The reason for the column's longevity may be its purposeful connection with the present. My monthly offerings have always had the same goal: to provide the historical context for whatever was happening in the community at the time, whether it was factories closing, landmarks opening, the latest scandal, the newest ethnic group or simply the changing seasons.

The total number of columns now exceeds 150, which, at roughly 1,000 words apiece, adds up to a good-sized book. Fortunately, that was an idea that occurred at the Wisconsin Historical Society, whose editors chose a generous sampling of the stories for publication in book form.

Every journalist has to make peace with a special kind of impermanence. However masterful the writer — and this newspaper and its predecessors have hosted some genuine masters — his or her work generally ends up lining a litter box, wrapping the garbage or being recycled into bus transfers and ceiling tiles.

I'm grateful that so many of these stories have been rescued from such ignominious ends, but "Cream City Chronicles" involved much more than sending a batch of old columns off to Madison. The trouble with commenting on the passing scene is that the scene keeps passing.

Many of the stories were decidedly dated — reflections of a Milwaukee that no longer exists. To mention just a few:

—A historical look at Cathedral Square opened with the ice-skating rink that anchored the Winterfest celebration. Winterfest is gone, and the rink has found a permanent home down the hill in Red Arrow Park.

—The 1996 opening of Discovery World at the museum center suggested a column about pioneer scientist Increase Lapham. Discovery World has since moved again, and its relocation will soon anchor another column.

—The International Arts Festival kicked off a story about Milwaukee's Jewish heritage. The Jewish community is as vibrant as ever, but the festival is just a memory.

—The 1999 demolition of Southgate, Milwaukee's first shopping center, was big news, historically speaking. Wal-Mart and Walgreens now have obliterated even the memories.

—A catastrophic 1997 flood introduced a column about the Pigsville neighborhood — one "g," please. Public officials have since spent millions of dollars moving houses, raising a protective levee and reshaping the Menomonee River's channel. So far, so good.

—Remember the feud between Mayor John Norquist and Police Chief Arthur Jones? Mitchell St.'s 1995 facelift? The closing of Pfister & Vogel in 2000? All old news, and not appropriate for a book that will presumably have a long shelf life.

In order to give the columns the "evergreen" quality suggested by the Historical Society, I found myself rewriting the first and last paragraphs of nearly half the stories in the book. It was more work than I'd expected and a sharp reminder that beginnings and endings are the hardest parts of any story.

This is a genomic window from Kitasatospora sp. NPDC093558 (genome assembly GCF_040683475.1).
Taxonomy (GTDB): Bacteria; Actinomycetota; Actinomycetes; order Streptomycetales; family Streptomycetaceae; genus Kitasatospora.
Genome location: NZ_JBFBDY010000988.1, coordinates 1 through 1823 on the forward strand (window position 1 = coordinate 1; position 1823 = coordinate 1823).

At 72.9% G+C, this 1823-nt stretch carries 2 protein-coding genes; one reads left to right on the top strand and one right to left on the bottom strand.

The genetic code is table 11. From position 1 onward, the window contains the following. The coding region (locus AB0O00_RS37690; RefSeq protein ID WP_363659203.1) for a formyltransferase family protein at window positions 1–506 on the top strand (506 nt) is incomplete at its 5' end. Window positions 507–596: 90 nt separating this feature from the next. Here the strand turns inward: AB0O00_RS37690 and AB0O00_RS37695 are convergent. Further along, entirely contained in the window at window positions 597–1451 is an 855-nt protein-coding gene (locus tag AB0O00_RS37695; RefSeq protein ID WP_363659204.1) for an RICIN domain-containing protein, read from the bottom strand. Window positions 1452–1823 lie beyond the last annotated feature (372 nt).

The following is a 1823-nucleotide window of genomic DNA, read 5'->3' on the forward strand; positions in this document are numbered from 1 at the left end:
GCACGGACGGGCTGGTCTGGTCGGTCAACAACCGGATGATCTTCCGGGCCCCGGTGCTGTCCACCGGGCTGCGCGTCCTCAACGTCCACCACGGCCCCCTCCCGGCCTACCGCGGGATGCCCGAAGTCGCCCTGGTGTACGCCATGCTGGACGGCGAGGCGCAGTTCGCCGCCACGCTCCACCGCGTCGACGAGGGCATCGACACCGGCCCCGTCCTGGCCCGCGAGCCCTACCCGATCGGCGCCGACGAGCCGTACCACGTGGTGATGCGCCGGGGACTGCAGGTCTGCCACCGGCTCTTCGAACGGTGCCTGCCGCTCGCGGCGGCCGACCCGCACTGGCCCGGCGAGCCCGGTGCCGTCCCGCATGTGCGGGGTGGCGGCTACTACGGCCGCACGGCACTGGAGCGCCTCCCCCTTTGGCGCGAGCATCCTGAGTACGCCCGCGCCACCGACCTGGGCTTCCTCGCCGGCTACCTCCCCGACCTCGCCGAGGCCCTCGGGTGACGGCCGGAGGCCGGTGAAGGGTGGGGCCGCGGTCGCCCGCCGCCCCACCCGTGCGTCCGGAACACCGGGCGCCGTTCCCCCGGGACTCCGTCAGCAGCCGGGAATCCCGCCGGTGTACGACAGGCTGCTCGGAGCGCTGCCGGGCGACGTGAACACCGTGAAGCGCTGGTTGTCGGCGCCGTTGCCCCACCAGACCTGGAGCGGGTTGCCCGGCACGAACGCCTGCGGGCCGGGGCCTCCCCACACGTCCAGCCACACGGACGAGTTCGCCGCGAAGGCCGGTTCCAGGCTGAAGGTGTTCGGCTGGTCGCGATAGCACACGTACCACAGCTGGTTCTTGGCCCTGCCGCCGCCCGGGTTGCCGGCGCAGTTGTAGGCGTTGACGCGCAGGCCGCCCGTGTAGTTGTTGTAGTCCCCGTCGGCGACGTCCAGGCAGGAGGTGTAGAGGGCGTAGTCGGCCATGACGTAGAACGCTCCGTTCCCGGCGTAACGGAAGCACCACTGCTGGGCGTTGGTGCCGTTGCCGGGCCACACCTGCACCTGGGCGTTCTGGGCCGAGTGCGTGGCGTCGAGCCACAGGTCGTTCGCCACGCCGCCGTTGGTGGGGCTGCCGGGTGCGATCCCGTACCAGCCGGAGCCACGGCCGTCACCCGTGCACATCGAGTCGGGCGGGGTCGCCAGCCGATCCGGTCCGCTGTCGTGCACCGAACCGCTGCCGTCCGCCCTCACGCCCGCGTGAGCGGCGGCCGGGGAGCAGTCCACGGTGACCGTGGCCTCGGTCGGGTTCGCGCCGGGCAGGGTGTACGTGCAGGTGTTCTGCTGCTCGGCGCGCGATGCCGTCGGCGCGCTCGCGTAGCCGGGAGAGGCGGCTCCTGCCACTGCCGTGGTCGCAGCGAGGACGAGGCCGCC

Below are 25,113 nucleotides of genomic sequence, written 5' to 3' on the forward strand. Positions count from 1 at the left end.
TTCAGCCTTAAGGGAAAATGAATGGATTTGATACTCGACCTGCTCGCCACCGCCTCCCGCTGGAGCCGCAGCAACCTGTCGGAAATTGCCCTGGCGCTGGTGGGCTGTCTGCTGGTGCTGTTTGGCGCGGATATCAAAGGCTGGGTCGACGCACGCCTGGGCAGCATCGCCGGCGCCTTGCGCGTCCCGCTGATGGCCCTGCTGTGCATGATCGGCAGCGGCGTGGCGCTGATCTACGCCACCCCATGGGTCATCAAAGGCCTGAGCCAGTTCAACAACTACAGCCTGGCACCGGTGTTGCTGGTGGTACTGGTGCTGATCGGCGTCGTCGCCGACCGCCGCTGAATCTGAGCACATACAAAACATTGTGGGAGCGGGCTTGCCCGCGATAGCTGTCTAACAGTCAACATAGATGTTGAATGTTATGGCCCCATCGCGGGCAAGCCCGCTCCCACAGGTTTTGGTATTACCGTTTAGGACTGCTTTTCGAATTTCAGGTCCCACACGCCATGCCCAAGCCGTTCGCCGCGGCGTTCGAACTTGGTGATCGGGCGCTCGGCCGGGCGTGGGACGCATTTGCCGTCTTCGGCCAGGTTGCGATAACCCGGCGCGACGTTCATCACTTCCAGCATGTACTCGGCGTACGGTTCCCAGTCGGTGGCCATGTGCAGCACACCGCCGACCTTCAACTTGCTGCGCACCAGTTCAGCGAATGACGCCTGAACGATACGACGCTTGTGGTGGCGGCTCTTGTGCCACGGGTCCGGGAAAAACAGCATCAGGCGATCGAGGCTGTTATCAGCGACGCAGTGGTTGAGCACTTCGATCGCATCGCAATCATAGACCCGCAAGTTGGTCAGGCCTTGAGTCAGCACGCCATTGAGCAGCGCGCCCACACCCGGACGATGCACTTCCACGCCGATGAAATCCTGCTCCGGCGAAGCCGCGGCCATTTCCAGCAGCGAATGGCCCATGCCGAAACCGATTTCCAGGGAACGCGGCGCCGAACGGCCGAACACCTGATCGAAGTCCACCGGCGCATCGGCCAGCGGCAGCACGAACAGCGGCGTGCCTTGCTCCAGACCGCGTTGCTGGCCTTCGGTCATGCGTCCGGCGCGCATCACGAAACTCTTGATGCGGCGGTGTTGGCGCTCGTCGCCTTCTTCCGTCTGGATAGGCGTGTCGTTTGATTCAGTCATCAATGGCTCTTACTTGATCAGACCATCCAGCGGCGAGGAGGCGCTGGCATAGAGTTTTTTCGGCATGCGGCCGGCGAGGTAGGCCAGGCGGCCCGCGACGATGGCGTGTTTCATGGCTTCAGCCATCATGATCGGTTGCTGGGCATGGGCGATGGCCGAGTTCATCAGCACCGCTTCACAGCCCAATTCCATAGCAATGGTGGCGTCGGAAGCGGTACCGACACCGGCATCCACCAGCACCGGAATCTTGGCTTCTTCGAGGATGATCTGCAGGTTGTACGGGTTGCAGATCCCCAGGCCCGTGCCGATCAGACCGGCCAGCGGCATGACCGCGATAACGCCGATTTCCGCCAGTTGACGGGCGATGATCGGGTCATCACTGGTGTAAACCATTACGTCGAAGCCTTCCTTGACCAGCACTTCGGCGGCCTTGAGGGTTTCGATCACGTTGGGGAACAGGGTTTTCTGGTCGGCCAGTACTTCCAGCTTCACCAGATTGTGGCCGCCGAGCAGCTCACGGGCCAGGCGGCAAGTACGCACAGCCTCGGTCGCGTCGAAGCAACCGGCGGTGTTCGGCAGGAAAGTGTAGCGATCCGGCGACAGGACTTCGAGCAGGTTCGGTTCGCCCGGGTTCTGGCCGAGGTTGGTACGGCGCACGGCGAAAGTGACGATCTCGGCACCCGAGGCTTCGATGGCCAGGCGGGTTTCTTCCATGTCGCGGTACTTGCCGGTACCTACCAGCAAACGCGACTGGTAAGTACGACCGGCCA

Garrison Keillor has created hundreds, perhaps thousands, of Lake Wobegon monologues. The task, he once said, is made easier by the fact that his openings and conclusions are always the same.

"It's been a quiet week in Lake Wobegon," Keillor begins, and he invariably ends with "That's the news from Lake Wobegon, where all the women are strong, all the men are good-looking, and all the children are above average." With his first and last sentences nailed down, it's easy, relatively speaking, to fill in the space between.

Rewriting the Milwaukee stories was somewhat labor-intensive, but that, I would argue, is a measure of our community's vitality. It is our constantly changing cast of characters and the shifting landscape they inhabit that give Milwaukee — or any city — its particular dynamism. Without change, there is no history.

Another editorial task proved much easier: grouping the stories into easily understood categories. There were a few stragglers, but the major topics practically chose themselves: ethnic diversity, making a living, our distinctive political heritage, the central role of water in our history and, of course, celebrations — all of them central themes in Milwaukee's story since the beginning.

What "Cream City Chronicles" offers is a smorgasbord of our community's past — history á la carte, if you will. Taken together, these bite-sized stories add up to a full meal that goes a long way toward telling the larger story of Milwaukee.

It is my hope, as well as the Wisconsin Historical Society's, that readers will find the smorgasbord tasty, nutritious and not so filling that they lose their appetites for another sampler in the years ahead.

The Cream City's history grows richer by the year, and its chronicles just keep on coming.